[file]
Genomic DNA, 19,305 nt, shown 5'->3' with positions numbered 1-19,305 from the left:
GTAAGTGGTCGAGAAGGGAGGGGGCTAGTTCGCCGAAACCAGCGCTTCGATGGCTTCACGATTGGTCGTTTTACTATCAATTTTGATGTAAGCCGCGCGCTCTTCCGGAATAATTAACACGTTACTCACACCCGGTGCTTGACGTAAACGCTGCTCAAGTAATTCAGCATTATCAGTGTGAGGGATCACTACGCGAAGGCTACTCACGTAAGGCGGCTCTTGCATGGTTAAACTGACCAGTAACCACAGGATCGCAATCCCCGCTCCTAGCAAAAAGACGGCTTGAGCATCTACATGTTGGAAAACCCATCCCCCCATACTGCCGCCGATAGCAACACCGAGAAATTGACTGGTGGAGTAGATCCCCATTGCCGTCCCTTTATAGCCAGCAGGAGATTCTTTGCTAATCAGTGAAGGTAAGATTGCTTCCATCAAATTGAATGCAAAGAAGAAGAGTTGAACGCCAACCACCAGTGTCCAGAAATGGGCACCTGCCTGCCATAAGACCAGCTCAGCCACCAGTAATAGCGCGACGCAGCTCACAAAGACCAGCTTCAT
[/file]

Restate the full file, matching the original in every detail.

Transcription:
Genomic DNA, 19,305 nt, shown 5'->3' with positions numbered 1-19,305 from the left:
GTAAGTGGTCGAGAAGGGAGGGGGCTAGTTCGCCGAAACCAGCGCTTCGATGGCTTCACGATTGGTCGTTTTACTATCAATTTTGATGTAAGCCGCGCGCTCTTCCGGAATAATTAACACGTTACTCACACCCGGTGCTTGACGTAAACGCTGCTCAAGTAATTCAGCATTATCAGTGTGAGGGATCACTACGCGAAGGCTACTCACGTAAGGCGGCTCTTGCATGGTTAAACTGACCAGTAACCACAGGATCGCAATCCCCGCTCCTAGCAAAAAGACGGCTTGAGCATCTACATGTTGGAAAACCCATCCCCCCATACTGCCGCCGATAGCAACACCGAGAAATTGACTGGTGGAGTAGATCCCCATTGCCGTCCCTTTATAGCCAGCAGGAGATTCTTTGCTAATCAGTGAAGGTAAGATTGCTTCCATCAAATTGAATGCAAAGAAGAAGAGTTGAACGCCAACCACCAGTGTCCAGAAATGGGCACCTGCCTGCCATAAGACCAGCTCAGCCACCAGTAATAGCGCGACGCAGCTCACAAAGACCAGCTTCAT